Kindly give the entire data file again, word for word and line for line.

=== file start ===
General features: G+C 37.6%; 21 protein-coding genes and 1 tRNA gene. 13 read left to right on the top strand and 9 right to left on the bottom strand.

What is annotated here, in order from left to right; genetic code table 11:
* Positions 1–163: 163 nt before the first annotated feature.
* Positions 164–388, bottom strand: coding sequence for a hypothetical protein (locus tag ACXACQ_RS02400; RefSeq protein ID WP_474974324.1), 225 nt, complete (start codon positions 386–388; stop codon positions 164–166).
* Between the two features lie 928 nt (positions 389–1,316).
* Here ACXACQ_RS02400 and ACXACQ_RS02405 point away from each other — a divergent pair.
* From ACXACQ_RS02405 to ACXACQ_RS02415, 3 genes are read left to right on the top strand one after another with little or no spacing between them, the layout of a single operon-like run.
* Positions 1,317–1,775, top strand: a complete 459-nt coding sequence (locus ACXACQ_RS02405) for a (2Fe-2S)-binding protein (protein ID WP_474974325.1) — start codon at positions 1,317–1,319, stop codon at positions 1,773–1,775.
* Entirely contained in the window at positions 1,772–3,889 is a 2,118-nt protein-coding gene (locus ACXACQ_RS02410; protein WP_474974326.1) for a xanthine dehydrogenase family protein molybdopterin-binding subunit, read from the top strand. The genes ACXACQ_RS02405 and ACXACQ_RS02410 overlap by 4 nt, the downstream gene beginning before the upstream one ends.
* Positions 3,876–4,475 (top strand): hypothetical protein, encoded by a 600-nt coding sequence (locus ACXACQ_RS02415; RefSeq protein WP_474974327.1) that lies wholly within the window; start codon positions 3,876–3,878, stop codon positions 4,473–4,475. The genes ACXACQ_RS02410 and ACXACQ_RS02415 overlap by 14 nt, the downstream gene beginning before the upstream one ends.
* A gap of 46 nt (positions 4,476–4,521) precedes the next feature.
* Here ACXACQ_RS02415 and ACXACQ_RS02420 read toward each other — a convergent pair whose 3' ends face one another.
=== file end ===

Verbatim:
General features: G+C 37.6%; 21 protein-coding genes and 1 tRNA gene. 13 read left to right on the top strand and 9 right to left on the bottom strand.

What is annotated here, in order from left to right; genetic code table 11:
* Positions 1–163: 163 nt before the first annotated feature.
* Positions 164–388, bottom strand: coding sequence for a hypothetical protein (locus tag ACXACQ_RS02400; RefSeq protein ID WP_474974324.1), 225 nt, complete (start codon positions 386–388; stop codon positions 164–166).
* Between the two features lie 928 nt (positions 389–1,316).
* Here ACXACQ_RS02400 and ACXACQ_RS02405 point away from each other — a divergent pair.
* From ACXACQ_RS02405 to ACXACQ_RS02415, 3 genes are read left to right on the top strand one after another with little or no spacing between them, the layout of a single operon-like run.
* Positions 1,317–1,775, top strand: a complete 459-nt coding sequence (locus ACXACQ_RS02405) for a (2Fe-2S)-binding protein (protein ID WP_474974325.1) — start codon at positions 1,317–1,319, stop codon at positions 1,773–1,775.
* Entirely contained in the window at positions 1,772–3,889 is a 2,118-nt protein-coding gene (locus ACXACQ_RS02410; protein WP_474974326.1) for a xanthine dehydrogenase family protein molybdopterin-binding subunit, read from the top strand. The genes ACXACQ_RS02405 and ACXACQ_RS02410 overlap by 4 nt, the downstream gene beginning before the upstream one ends.
* Positions 3,876–4,475 (top strand): hypothetical protein, encoded by a 600-nt coding sequence (locus ACXACQ_RS02415; RefSeq protein WP_474974327.1) that lies wholly within the window; start codon positions 3,876–3,878, stop codon positions 4,473–4,475. The genes ACXACQ_RS02410 and ACXACQ_RS02415 overlap by 14 nt, the downstream gene beginning before the upstream one ends.
* A gap of 46 nt (positions 4,476–4,521) precedes the next feature.
* Here ACXACQ_RS02415 and ACXACQ_RS02420 read toward each other — a convergent pair whose 3' ends face one another.